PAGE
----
Why are the folds in the human brain important? What’s different about surface area vs sheer volume?

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Why are the folds in the human brain important? What’s different about surface area vs sheer volume?

In: Biology
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It seems that for some reason, the brain puts all its grey matter on the surface. Grey matter is the body of neurones, including the bits that connect them to other neurones. The white matter inside the brain is just a bunch of long axons, that are a bit like the railways between cities – there’s not a lot going on, just transporting stuff between two places where lots of stuff is going on. Because grey matter is only found at the surface, wrinkling the brain increases the amount of grey matter that can be had.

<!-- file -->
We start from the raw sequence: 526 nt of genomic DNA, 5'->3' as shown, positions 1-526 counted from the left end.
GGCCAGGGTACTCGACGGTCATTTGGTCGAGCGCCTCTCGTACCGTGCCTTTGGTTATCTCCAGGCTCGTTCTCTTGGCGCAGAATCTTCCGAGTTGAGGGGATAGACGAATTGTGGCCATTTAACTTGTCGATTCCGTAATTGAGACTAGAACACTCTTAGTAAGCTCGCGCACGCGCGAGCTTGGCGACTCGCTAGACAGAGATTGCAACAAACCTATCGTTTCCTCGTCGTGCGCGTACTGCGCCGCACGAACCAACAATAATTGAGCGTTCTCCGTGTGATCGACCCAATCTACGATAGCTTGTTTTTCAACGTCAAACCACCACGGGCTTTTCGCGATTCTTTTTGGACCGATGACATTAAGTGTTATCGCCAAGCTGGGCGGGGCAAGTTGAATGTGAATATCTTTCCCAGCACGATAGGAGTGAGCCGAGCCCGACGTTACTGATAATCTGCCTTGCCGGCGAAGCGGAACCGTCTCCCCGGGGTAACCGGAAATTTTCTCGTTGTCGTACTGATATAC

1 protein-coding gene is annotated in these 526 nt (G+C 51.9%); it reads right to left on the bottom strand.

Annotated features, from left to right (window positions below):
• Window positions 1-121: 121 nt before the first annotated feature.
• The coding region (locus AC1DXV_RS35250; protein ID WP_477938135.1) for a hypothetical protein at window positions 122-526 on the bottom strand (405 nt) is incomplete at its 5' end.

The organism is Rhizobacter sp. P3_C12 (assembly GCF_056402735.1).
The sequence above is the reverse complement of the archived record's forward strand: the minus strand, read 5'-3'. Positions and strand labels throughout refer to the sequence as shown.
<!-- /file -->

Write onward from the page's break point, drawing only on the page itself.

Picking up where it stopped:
The neocortex (the wrinkly, outside part of the brain) is comprised of very many “cortical columns”. If you picture the neocortex flattened out like a napkin, the height of a column is the thickness of the napkin. So it seems that evolution wanted columns of a particular height, and the wrinkling was to increase the surface area of the napkin. In other words, humans evolved more columns rather than taller columns. From this you can infer that there’s something fundamental about a column as a processing unit, and columns like to exist in 2D arrays.